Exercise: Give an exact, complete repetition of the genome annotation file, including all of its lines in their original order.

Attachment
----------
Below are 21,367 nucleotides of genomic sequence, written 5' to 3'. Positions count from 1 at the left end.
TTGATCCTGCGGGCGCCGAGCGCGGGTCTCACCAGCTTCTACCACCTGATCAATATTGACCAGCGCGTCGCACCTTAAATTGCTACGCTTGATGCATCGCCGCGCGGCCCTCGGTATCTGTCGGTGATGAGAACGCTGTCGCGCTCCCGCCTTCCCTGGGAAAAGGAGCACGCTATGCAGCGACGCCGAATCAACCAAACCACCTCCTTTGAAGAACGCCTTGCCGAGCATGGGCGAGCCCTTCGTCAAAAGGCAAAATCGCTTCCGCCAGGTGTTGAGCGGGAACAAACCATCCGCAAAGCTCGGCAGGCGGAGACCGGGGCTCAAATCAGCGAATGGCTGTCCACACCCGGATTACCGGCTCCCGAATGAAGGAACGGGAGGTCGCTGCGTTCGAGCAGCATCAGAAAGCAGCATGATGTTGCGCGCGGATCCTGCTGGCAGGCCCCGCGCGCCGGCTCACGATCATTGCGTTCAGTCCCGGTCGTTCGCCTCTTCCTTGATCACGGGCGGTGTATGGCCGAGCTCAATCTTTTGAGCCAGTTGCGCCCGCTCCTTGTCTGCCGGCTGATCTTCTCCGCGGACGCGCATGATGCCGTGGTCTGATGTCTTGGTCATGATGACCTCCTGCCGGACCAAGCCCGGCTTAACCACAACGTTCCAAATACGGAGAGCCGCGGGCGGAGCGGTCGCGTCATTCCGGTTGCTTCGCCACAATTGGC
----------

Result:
Below are 21,367 nucleotides of genomic sequence, written 5' to 3'. Positions count from 1 at the left end.
TTGATCCTGCGGGCGCCGAGCGCGGGTCTCACCAGCTTCTACCACCTGATCAATATTGACCAGCGCGTCGCACCTTAAATTGCTACGCTTGATGCATCGCCGCGCGGCCCTCGGTATCTGTCGGTGATGAGAACGCTGTCGCGCTCCCGCCTTCCCTGGGAAAAGGAGCACGCTATGCAGCGACGCCGAATCAACCAAACCACCTCCTTTGAAGAACGCCTTGCCGAGCATGGGCGAGCCCTTCGTCAAAAGGCAAAATCGCTTCCGCCAGGTGTTGAGCGGGAACAAACCATCCGCAAAGCTCGGCAGGCGGAGACCGGGGCTCAAATCAGCGAATGGCTGTCCACACCCGGATTACCGGCTCCCGAATGAAGGAACGGGAGGTCGCTGCGTTCGAGCAGCATCAGAAAGCAGCATGATGTTGCGCGCGGATCCTGCTGGCAGGCCCCGCGCGCCGGCTCACGATCATTGCGTTCAGTCCCGGTCGTTCGCCTCTTCCTTGATCACGGGCGGTGTATGGCCGAGCTCAATCTTTTGAGCCAGTTGCGCCCGCTCCTTGTCTGCCGGCTGATCTTCTCCGCGGACGCGCATGATGCCGTGGTCTGATGTCTTGGTCATGATGACCTCCTGCCGGACCAAGCCCGGCTTAACCACAACGTTCCAAATACGGAGAGCCGCGGGCGGAGCGGTCGCGTCATTCCGGTTGCTTCGCCACAATTGGC